by Ron Wells.
It is difficult to keep up with the many graduates of the Calvin History Department. But there is one who merits special mention now.
Dr. Rachel Koopmans was a top-notch student in the late 80s and early 90s. She took part in the inaugural of the “Semester in Britain” program, which I was pleased to begin in 1989. After Calvin, Rachel went on for PhD studies at Notre Dame University, where her supervisor was John Van Engen (another of our grads, though about twenty years earlier). She taught in the History Department at Arizona State University for five years, and she has been well-settled since 2006 at York University in Toronto.
This is a belated congratulatory notice about a considerable achievement by Dr. Koopmans. In 2012 she was awarded the Margaret Wade Labarge Prize for the best book in medieval studies. The book is: Wonderful to Relate: Miracle Stories and Miracle Collecting in High Medieval England (Philadelphia: University of Pennsylvania Press, 2011). It is about how church people in medieval England collected and preserved stories about miracles in their time. The award says the book “is written in an exceptionally graceful style,” (no surprise to Calvin faculty who read her student essays).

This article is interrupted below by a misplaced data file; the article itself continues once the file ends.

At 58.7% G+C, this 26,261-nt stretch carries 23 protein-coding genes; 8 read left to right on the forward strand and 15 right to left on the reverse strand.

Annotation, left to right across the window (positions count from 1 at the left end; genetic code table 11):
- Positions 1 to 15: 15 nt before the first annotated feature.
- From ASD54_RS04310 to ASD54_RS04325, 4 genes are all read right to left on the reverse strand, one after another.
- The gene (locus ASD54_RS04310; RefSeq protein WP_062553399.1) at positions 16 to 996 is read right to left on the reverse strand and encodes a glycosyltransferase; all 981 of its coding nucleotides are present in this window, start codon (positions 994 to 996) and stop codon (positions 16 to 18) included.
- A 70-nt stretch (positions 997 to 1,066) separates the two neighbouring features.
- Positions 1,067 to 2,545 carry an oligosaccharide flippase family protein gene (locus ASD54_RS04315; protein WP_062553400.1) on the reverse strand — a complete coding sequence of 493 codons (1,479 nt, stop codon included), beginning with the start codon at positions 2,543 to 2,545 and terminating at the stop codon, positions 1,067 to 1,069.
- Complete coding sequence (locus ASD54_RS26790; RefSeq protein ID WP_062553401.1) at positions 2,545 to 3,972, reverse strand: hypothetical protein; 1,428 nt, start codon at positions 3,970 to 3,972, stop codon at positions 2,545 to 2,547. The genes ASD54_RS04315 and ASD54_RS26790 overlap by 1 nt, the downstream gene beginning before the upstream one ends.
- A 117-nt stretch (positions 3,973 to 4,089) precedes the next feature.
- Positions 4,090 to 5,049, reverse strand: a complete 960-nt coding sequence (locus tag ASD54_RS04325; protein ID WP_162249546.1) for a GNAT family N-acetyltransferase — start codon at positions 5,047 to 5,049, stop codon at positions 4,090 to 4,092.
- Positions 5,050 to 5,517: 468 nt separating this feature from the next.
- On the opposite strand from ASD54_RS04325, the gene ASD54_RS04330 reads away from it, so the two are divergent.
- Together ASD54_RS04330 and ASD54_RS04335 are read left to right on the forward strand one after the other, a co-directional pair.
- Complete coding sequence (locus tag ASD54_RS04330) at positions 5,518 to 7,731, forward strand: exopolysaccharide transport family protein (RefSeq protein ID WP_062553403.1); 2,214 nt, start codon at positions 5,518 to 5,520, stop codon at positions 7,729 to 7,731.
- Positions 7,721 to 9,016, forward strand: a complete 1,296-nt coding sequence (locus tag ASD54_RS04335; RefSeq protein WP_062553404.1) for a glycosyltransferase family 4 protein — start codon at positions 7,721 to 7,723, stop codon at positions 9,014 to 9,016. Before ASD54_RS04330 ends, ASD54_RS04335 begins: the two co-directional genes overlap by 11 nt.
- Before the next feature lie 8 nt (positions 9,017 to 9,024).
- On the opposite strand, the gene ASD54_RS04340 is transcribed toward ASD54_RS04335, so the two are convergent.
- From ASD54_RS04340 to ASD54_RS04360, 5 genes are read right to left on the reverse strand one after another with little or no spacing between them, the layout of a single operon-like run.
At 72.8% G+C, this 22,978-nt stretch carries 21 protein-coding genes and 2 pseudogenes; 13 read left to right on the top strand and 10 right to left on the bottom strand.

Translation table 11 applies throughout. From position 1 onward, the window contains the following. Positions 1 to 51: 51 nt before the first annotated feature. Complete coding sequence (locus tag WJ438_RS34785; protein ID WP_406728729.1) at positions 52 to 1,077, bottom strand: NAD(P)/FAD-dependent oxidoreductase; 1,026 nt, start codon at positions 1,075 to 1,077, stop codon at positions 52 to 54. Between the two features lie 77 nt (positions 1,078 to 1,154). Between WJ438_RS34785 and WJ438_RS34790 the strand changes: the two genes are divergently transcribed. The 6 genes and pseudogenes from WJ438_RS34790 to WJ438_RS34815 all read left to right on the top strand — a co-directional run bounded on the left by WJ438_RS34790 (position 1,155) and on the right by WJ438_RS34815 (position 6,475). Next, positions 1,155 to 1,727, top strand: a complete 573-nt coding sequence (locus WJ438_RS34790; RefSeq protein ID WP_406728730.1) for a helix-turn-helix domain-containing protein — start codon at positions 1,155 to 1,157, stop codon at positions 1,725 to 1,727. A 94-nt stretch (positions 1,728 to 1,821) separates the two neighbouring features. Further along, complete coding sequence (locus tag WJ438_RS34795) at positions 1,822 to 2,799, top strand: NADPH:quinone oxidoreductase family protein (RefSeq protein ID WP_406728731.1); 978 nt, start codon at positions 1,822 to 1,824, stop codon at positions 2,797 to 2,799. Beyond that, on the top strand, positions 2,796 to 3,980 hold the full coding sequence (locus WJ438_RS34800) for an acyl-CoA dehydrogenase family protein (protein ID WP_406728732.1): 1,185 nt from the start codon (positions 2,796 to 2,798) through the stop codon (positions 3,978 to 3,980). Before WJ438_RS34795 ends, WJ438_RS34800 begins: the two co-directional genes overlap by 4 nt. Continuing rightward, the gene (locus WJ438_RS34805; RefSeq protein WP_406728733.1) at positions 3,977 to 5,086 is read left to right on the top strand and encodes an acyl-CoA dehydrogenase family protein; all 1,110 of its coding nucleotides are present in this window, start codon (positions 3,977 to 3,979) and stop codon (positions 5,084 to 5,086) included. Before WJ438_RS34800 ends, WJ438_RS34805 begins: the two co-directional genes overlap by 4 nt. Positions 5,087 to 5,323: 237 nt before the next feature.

Dr. Koopmans sent me a copy of the book when it was published, and I congratulated her then. But, I was unaware that it had been granted this prestigious award. So we join in saying “congratulations Rachel!”
Ronald A. Wells is professor of history emeritus. He is the author of History Through the Eyes of Faith and other books. He was an editor of Fides et Historia and of The Reformed Journal. With James D. Bratt he is co-editor of the book, The Best of the Reformed Journal. He is now mostly retired and lives in the foothills of the Smoky Mountains in Tennessee.